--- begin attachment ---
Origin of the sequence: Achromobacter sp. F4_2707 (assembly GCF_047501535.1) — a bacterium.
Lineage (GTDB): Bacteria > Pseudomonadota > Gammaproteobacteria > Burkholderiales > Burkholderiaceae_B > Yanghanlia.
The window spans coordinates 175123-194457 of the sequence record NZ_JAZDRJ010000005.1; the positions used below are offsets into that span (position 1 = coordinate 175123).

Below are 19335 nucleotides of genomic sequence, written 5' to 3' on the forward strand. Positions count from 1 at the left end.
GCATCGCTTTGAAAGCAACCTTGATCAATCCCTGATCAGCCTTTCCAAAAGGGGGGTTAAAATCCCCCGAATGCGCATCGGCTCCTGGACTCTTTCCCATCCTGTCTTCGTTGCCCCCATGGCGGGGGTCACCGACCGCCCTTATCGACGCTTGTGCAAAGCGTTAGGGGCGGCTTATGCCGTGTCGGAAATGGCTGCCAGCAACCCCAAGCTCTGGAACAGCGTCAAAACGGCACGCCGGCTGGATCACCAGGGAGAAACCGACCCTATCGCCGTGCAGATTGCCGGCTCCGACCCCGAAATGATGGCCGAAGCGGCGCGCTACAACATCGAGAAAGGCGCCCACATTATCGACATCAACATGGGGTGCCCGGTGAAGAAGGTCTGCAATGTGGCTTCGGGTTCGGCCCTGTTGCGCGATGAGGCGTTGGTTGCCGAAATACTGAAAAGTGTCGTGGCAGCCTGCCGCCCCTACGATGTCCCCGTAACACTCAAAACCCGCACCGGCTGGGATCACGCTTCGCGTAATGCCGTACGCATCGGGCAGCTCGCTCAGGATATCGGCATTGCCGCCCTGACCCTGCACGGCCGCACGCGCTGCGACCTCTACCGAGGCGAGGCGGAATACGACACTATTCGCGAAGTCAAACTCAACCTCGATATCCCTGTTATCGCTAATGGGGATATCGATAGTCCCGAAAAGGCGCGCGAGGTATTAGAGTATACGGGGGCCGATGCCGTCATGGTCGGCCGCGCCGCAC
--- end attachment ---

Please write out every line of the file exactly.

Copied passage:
Origin of the sequence: Achromobacter sp. F4_2707 (assembly GCF_047501535.1) — a bacterium.
Lineage (GTDB): Bacteria > Pseudomonadota > Gammaproteobacteria > Burkholderiales > Burkholderiaceae_B > Yanghanlia.
The window spans coordinates 175123-194457 of the sequence record NZ_JAZDRJ010000005.1; the positions used below are offsets into that span (position 1 = coordinate 175123).

Below are 19335 nucleotides of genomic sequence, written 5' to 3' on the forward strand. Positions count from 1 at the left end.
GCATCGCTTTGAAAGCAACCTTGATCAATCCCTGATCAGCCTTTCCAAAAGGGGGGTTAAAATCCCCCGAATGCGCATCGGCTCCTGGACTCTTTCCCATCCTGTCTTCGTTGCCCCCATGGCGGGGGTCACCGACCGCCCTTATCGACGCTTGTGCAAAGCGTTAGGGGCGGCTTATGCCGTGTCGGAAATGGCTGCCAGCAACCCCAAGCTCTGGAACAGCGTCAAAACGGCACGCCGGCTGGATCACCAGGGAGAAACCGACCCTATCGCCGTGCAGATTGCCGGCTCCGACCCCGAAATGATGGCCGAAGCGGCGCGCTACAACATCGAGAAAGGCGCCCACATTATCGACATCAACATGGGGTGCCCGGTGAAGAAGGTCTGCAATGTGGCTTCGGGTTCGGCCCTGTTGCGCGATGAGGCGTTGGTTGCCGAAATACTGAAAAGTGTCGTGGCAGCCTGCCGCCCCTACGATGTCCCCGTAACACTCAAAACCCGCACCGGCTGGGATCACGCTTCGCGTAATGCCGTACGCATCGGGCAGCTCGCTCAGGATATCGGCATTGCCGCCCTGACCCTGCACGGCCGCACGCGCTGCGACCTCTACCGAGGCGAGGCGGAATACGACACTATTCGCGAAGTCAAACTCAACCTCGATATCCCTGTTATCGCTAATGGGGATATCGATAGTCCCGAAAAGGCGCGCGAGGTATTAGAGTATACGGGGGCCGATGCCGTCATGGTCGGCCGCGCCGCAC